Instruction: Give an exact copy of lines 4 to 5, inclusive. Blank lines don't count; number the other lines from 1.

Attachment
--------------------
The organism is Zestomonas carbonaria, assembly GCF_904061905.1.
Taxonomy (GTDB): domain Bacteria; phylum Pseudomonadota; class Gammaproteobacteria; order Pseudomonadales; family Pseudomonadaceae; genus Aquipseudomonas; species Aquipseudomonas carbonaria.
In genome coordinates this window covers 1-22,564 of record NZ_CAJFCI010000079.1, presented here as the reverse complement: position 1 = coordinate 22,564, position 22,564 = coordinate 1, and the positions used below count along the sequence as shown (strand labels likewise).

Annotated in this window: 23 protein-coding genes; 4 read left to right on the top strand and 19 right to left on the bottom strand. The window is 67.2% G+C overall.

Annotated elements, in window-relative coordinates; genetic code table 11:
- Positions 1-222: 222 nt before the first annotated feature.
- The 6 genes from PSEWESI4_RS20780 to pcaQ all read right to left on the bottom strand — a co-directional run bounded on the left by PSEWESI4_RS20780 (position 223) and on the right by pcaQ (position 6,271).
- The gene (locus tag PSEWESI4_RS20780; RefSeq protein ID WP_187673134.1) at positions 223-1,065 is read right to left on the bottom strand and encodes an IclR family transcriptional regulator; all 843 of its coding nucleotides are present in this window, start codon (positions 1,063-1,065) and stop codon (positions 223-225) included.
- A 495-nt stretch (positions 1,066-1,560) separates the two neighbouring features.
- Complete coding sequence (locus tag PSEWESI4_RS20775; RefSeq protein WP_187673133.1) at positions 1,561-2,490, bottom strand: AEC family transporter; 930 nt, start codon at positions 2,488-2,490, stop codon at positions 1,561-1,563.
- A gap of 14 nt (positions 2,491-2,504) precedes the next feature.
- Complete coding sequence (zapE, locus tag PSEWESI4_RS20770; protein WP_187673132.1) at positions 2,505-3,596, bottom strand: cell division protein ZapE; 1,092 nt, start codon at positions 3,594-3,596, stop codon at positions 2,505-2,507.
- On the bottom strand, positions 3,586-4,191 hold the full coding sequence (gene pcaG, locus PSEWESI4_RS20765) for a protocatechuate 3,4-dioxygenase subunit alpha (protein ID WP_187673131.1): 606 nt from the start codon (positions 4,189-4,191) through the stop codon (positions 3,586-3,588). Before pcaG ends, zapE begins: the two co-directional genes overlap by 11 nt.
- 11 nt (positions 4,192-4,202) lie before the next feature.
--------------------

Annotated in this window: 23 protein-coding genes; 4 read left to right on the top strand and 19 right to left on the bottom strand. The window is 67.2% G+C overall.

Annotated elements, in window-relative coordinates; genetic code table 11: